The Grim Reaper Always Lingers

I was recently asked how long I go without thinking about my life threatening auto-immune disease Granulomatosis with Polyangiitis. A day? 2 days? A week? A month? A year? I actually laughed out loud in what can only be described as a mix of sarcasm and bewilderment. Was this person really serious? Did they really think it was possible for me to go more than a day without it crossing my mind? These are just one of the many situations that make you want to gut the human standing in front of you. Or at the least say "bless your heart" in my best southern accent. In a patient's eyes, asking that question shows not just nativity but stupidity. I know they meant no harm, but the reality is every question like this eats away at patients all around the globe and relegates us to second rate medical patients. Thousands suffer in silence. The disease itself is hard enough to overcome physically, but even harder emotionally because of scenarios just like this.

Why is it hard for us to go a day without thinking about our disease, even when on the outside all seems to be normal? Because it is systematic, incurable, and deadly. It doesn't matter how many times I repeat that phrase, every time that I say the word deadly sends chills to my soul. Since my diagnosis over 10 years ago I've unfortunately lost track of the number of patients I've heard about losing their life. There is remission for some patients, but over 50% of us will relapse, and with each relapse comes more tissue/organ damage. Though the treatments have come a long way in the last 20-30 years, there still isn't a known cause or cure.  Even worse than the fear of relapse is the lingering chill of the grim reaper whispering that you may be next. It crosses all our minds. Even a steadfast vasculitis warrior like myself has to stare those cold soulless eyes in the face and say "not today!"

Recently a fellow Young Adult Vasculitis Ambassador, Meagan Carpenter, lost her battle. It doesn't matter how healthy and bright that person may seem, vasculitis doesn't care. The last time I saw her she was the same bright light that I met in 2017 at the International Vasculitis Symposium. I was the new kid on the block and I'll never forget how welcoming she was I arrived at the welcome table that year. When I last saw Meagan in July she was exactly the same. Cheerful, brash, honest, and funny. The type person that would laugh at the joke, "all of us are dying, some of us just faster than others!" But was also quick to shed a tear and give you a hug. While our paths mainly crossed in online groups, conference calls, and email chains, the fact that she isn't here anymore leaves our community and her family gutted.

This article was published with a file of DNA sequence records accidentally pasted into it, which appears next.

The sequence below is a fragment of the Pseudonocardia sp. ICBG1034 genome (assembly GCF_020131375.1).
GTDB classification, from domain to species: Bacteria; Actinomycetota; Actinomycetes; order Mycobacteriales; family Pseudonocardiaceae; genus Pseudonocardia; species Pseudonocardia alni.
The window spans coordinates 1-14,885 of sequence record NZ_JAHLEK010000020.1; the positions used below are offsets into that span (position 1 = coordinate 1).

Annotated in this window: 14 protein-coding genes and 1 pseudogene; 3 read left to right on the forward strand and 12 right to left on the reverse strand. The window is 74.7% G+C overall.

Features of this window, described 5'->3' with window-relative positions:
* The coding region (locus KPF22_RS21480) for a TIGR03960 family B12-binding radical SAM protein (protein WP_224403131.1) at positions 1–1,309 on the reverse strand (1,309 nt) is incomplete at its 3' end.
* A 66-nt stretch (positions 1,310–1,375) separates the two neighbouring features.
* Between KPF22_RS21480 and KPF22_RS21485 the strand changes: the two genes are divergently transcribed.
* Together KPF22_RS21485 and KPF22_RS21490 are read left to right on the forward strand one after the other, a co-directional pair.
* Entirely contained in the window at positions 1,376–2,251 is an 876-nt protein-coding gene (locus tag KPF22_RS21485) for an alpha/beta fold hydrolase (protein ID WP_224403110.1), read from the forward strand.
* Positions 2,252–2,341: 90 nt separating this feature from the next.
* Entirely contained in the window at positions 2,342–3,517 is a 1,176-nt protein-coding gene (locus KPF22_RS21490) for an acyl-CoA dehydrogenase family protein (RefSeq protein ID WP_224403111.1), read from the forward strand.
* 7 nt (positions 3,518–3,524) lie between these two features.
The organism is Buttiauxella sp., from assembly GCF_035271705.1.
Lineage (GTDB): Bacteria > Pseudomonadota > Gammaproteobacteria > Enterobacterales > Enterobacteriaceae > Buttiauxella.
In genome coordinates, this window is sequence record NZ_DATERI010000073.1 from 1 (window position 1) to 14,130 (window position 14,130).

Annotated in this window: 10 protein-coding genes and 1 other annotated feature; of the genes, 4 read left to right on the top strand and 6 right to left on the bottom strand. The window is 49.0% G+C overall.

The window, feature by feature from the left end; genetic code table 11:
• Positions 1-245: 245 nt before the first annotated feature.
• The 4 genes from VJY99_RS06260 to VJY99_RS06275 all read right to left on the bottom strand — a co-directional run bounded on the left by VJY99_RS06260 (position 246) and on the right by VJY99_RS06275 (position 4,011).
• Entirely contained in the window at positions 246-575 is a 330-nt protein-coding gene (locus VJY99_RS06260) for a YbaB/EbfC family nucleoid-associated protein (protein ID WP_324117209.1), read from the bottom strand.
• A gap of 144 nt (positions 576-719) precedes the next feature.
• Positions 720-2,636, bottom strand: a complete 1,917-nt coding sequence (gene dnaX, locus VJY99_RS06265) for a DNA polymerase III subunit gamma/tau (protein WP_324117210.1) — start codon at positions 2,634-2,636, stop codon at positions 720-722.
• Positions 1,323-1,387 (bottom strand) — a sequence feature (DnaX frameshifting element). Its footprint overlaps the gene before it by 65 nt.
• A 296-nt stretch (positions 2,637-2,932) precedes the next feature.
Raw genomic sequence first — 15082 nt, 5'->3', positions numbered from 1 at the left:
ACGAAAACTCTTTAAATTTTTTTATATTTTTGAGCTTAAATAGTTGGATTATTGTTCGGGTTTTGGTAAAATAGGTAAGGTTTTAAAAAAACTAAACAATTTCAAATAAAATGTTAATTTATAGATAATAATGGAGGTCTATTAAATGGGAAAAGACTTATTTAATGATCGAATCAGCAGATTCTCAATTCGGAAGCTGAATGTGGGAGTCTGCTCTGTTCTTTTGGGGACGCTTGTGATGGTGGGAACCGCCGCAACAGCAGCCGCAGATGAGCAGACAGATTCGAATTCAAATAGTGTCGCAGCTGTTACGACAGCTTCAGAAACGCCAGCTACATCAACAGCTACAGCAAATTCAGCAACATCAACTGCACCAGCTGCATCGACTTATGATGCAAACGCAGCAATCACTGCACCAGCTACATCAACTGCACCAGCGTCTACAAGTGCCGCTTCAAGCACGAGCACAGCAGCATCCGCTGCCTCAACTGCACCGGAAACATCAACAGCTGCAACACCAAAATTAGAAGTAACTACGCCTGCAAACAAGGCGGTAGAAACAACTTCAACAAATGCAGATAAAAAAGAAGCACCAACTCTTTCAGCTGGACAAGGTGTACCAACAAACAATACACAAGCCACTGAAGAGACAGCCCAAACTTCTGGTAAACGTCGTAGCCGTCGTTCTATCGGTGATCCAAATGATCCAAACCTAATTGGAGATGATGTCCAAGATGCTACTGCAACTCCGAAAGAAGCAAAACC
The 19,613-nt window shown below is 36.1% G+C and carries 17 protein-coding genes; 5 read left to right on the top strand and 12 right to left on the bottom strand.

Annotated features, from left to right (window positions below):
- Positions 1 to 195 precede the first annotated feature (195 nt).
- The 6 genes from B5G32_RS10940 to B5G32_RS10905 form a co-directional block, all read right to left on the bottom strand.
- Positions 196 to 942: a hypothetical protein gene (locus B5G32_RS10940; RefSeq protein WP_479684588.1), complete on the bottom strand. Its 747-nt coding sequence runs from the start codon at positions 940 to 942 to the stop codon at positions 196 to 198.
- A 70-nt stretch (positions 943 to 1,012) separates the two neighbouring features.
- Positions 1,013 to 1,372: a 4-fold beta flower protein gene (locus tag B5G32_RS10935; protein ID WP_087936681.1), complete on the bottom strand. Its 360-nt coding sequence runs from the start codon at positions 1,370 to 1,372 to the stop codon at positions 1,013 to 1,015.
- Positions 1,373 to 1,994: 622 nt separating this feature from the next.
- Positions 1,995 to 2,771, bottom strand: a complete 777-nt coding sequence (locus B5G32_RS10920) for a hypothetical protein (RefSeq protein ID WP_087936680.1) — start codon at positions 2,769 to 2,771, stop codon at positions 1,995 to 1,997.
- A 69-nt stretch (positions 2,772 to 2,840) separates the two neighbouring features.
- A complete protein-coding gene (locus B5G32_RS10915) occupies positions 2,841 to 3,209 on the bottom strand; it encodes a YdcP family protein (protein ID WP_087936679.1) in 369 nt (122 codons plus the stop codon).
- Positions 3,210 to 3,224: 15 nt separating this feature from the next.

This is why anxiety, depression, and panic disorders are a major burden for many vasculitis patients. When you are constantly confronted with your own mortality, it has a way of beating you down and making you wonder whether life is really a pleasure you are afforded. It doesn't matter how well you've conquered your own demons, times like these unlock their cages in your soul. It leaves you wondering, am I next? Is this sniffle the beginning of the end for me? Will this be the blood work or scan that tells me there is no coming back from this? Will this bout of depression be the one that breaks me and forces my own hand? These are unavoidable conversations in the darkness of our minds. This is why I have All Hope is Gone splattered across my chest. Because sometimes all the hope and desire in the world can't save you. For most this seems depressing, but for people like me, it's freeing. It's having no way as your way. It's being content with each and every day you have left on this flying rock. Because all the hope in the world won't undo the damage to my body and mind. All the hope in the world won't develop a cure. So until then, all us patients are left with are slightly less shitty treatments than we had 10 years ago. We are thrust back out into a world that doesn't understand us, so we band together, listen to each other, tell disgusting jokes, and bond over our shared misery. But along the way we inspire and lift each other up, because we are the only ones that can truly understand. And I'll take that love and support over hope every single day!



Comments

  1. I myself do not have a Vasculitis disease, I can only imagine the daily struggles, I can only "pretend" to put myself in your shoes. My wife has had GPA for 18 years. 1 week into us meeting I went to doctors appointment to meet the surgeon doing her 2nd nose reconstruction surgery. I see everyday what she goes thru on the outside, but it doesn't show what this silent disease actually does. I'm beyond inspired by her, you and everyone else fighting what the rest of us can "only imagine".

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